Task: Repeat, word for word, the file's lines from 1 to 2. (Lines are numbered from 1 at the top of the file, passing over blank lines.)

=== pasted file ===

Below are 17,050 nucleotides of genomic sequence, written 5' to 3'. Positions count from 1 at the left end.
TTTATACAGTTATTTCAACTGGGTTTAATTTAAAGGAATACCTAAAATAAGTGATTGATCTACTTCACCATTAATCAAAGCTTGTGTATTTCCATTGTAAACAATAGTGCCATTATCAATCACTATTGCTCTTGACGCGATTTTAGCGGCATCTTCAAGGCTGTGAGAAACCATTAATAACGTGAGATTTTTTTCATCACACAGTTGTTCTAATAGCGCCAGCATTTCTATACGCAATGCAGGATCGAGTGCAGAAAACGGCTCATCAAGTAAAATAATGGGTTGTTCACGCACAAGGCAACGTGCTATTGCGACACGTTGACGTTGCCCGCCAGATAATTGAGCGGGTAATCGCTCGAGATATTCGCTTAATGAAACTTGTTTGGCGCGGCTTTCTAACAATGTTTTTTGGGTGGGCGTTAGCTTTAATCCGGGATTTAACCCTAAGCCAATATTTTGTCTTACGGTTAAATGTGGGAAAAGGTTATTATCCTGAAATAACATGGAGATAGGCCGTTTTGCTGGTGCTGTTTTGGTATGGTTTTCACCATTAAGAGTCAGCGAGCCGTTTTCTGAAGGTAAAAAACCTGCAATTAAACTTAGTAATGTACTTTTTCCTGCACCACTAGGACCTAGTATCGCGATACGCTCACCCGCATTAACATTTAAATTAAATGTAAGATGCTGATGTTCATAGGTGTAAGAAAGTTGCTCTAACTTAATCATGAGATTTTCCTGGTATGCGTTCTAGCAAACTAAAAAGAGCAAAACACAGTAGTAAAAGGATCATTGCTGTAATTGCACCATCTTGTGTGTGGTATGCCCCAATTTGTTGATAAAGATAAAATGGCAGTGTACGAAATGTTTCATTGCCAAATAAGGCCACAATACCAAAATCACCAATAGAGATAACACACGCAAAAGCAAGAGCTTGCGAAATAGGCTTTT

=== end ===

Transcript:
Below are 17,050 nucleotides of genomic sequence, written 5' to 3'. Positions count from 1 at the left end.
TTTATACAGTTATTTCAACTGGGTTTAATTTAAAGGAATACCTAAAATAAGTGATTGATCTACTTCACCATTAATCAAAGCTTGTGTATTTCCATTGTAAACAATAGTGCCATTATCAATCACTATTGCTCTTGACGCGATTTTAGCGGCATCTTCAAGGCTGTGAGAAACCATTAATAACGTGAGATTTTTTTCATCACACAGTTGTTCTAATAGCGCCAGCATTTCTATACGCAATGCAGGATCGAGTGCAGAAAACGGCTCATCAAGTAAAATAATGGGTTGTTCACGCACAAGGCAACGTGCTATTGCGACACGTTGACGTTGCCCGCCAGATAATTGAGCGGGTAATCGCTCGAGATATTCGCTTAATGAAACTTGTTTGGCGCGGCTTTCTAACAATGTTTTTTGGGTGGGCGTTAGCTTTAATCCGGGATTTAACCCTAAGCCAATATTTTGTCTTACGGTTAAATGTGGGAAAAGGTTATTATCCTGAAATAACATGGAGATAGGCCGTTTTGCTGGTGCTGTTTTGGTATGGTTTTCACCATTAAGAGTCAGCGAGCCGTTTTCTGAAGGTAAAAAACCTGCAATTAAACTTAGTAATGTACTTTTTCCTGCACCACTAGGACCTAGTATCGCGATACGCTCACCCGCATTAACATTTAAATTAAATGTAAGATGCTGATGTTCATAGGTGTAAGAAAGTTGCTCTAACTTAATCATGAGATTTTCCTGGTATGCGTTCTAGCAAACTAAAAAGAGCAAAACACAGTAGTAAAAGGATCATTGCTGTAATTGCACCATCTTGTGTGTGGTATGCCCCAATTTGTTGATAAAGATAAAATGGCAGTGTACGAAATGTTTCATTGCCAAATAAGGCCACAATACCAAAATCACCAATAGAGATAACACACGCAAAAGCAAGAGCTTGCGAAATAGGCTTTT